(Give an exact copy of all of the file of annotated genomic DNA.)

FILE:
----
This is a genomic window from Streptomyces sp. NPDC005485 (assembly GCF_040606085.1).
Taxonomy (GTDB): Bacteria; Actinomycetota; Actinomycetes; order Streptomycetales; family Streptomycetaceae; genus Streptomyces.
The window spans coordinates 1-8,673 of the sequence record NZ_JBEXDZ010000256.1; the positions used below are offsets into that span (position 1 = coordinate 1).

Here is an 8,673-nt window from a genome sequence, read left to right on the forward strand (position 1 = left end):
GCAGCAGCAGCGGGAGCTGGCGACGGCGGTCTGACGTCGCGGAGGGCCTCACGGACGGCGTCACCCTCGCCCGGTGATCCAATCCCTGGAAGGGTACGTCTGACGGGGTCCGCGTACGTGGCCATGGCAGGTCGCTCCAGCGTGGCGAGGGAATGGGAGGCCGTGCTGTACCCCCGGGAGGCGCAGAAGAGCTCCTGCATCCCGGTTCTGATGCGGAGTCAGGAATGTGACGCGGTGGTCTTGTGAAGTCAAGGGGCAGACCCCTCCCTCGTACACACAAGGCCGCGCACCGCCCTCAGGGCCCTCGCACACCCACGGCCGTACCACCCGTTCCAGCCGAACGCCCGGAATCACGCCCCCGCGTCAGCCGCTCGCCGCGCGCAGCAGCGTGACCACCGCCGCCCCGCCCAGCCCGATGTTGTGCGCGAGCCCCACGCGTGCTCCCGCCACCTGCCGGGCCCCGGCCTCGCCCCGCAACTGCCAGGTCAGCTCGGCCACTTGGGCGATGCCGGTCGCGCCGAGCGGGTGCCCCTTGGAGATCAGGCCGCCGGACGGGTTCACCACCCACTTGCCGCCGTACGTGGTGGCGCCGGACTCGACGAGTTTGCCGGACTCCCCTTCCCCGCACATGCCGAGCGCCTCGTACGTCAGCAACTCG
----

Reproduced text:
This is a genomic window from Streptomyces sp. NPDC005485 (assembly GCF_040606085.1).
Taxonomy (GTDB): Bacteria; Actinomycetota; Actinomycetes; order Streptomycetales; family Streptomycetaceae; genus Streptomyces.
The window spans coordinates 1-8,673 of the sequence record NZ_JBEXDZ010000256.1; the positions used below are offsets into that span (position 1 = coordinate 1).

Here is an 8,673-nt window from a genome sequence, read left to right on the forward strand (position 1 = left end):
GCAGCAGCAGCGGGAGCTGGCGACGGCGGTCTGACGTCGCGGAGGGCCTCACGGACGGCGTCACCCTCGCCCGGTGATCCAATCCCTGGAAGGGTACGTCTGACGGGGTCCGCGTACGTGGCCATGGCAGGTCGCTCCAGCGTGGCGAGGGAATGGGAGGCCGTGCTGTACCCCCGGGAGGCGCAGAAGAGCTCCTGCATCCCGGTTCTGATGCGGAGTCAGGAATGTGACGCGGTGGTCTTGTGAAGTCAAGGGGCAGACCCCTCCCTCGTACACACAAGGCCGCGCACCGCCCTCAGGGCCCTCGCACACCCACGGCCGTACCACCCGTTCCAGCCGAACGCCCGGAATCACGCCCCCGCGTCAGCCGCTCGCCGCGCGCAGCAGCGTGACCACCGCCGCCCCGCCCAGCCCGATGTTGTGCGCGAGCCCCACGCGTGCTCCCGCCACCTGCCGGGCCCCGGCCTCGCCCCGCAACTGCCAGGTCAGCTCGGCCACTTGGGCGATGCCGGTCGCGCCGAGCGGGTGCCCCTTGGAGATCAGGCCGCCGGACGGGTTCACCACCCACTTGCCGCCGTACGTGGTGGCGCCGGACTCGACGAGTTTGCCGGACTCCCCTTCCCCGCACATGCCGAGCGCCTCGTACGTCAGCAACTCG